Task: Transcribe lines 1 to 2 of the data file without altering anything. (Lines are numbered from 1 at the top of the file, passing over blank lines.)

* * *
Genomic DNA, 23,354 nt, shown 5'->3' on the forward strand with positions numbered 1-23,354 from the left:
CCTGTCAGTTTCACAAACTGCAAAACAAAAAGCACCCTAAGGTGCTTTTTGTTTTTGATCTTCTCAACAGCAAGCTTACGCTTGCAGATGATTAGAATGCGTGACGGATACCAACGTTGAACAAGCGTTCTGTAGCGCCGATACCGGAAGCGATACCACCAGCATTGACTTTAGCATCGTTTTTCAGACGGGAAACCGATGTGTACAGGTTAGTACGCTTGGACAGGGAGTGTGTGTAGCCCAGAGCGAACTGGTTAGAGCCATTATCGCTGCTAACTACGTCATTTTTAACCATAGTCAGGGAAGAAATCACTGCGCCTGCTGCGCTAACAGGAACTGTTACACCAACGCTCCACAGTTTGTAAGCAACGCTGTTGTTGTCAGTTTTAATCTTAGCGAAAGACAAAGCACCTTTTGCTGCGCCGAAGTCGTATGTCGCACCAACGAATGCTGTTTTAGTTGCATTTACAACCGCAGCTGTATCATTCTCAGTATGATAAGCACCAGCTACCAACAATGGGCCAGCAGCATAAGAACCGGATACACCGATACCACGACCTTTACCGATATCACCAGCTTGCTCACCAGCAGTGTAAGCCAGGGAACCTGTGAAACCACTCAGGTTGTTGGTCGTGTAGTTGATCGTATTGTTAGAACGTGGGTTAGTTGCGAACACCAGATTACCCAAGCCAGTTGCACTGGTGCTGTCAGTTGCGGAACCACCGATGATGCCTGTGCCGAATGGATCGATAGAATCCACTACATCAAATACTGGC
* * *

Genomic DNA, 23,354 nt, shown 5'->3' on the forward strand with positions numbered 1-23,354 from the left:
CCTGTCAGTTTCACAAACTGCAAAACAAAAAGCACCCTAAGGTGCTTTTTGTTTTTGATCTTCTCAACAGCAAGCTTACGCTTGCAGATGATTAGAATGCGTGACGGATACCAACGTTGAACAAGCGTTCTGTAGCGCCGATACCGGAAGCGATACCACCAGCATTGACTTTAGCATCGTTTTTCAGACGGGAAACCGATGTGTACAGGTTAGTACGCTTGGACAGGGAGTGTGTGTAGCCCAGAGCGAACTGGTTAGAGCCATTATCGCTGCTAACTACGTCATTTTTAACCATAGTCAGGGAAGAAATCACTGCGCCTGCTGCGCTAACAGGAACTGTTACACCAACGCTCCACAGTTTGTAAGCAACGCTGTTGTTGTCAGTTTTAATCTTAGCGAAAGACAAAGCACCTTTTGCTGCGCCGAAGTCGTATGTCGCACCAACGAATGCTGTTTTAGTTGCATTTACAACCGCAGCTGTATCATTCTCAGTATGATAAGCACCAGCTACCAACAATGGGCCAGCAGCATAAGAACCGGATACACCGATACCACGACCTTTACCGATATCACCAGCTTGCTCACCAGCAGTGTAAGCCAGGGAACCTGTGAAACCACTCAGGTTGTTGGTCGTGTAGTTGATCGTATTGTTAGAACGTGGGTTAGTTGCGAACACCAGATTACCCAAGCCAGTTGCACTGGTGCTGTCAGTTGCGGAACCACCGATGATGCCTGTGCCGAATGGATCGATAGAATCCACTACATCAAATACTGGC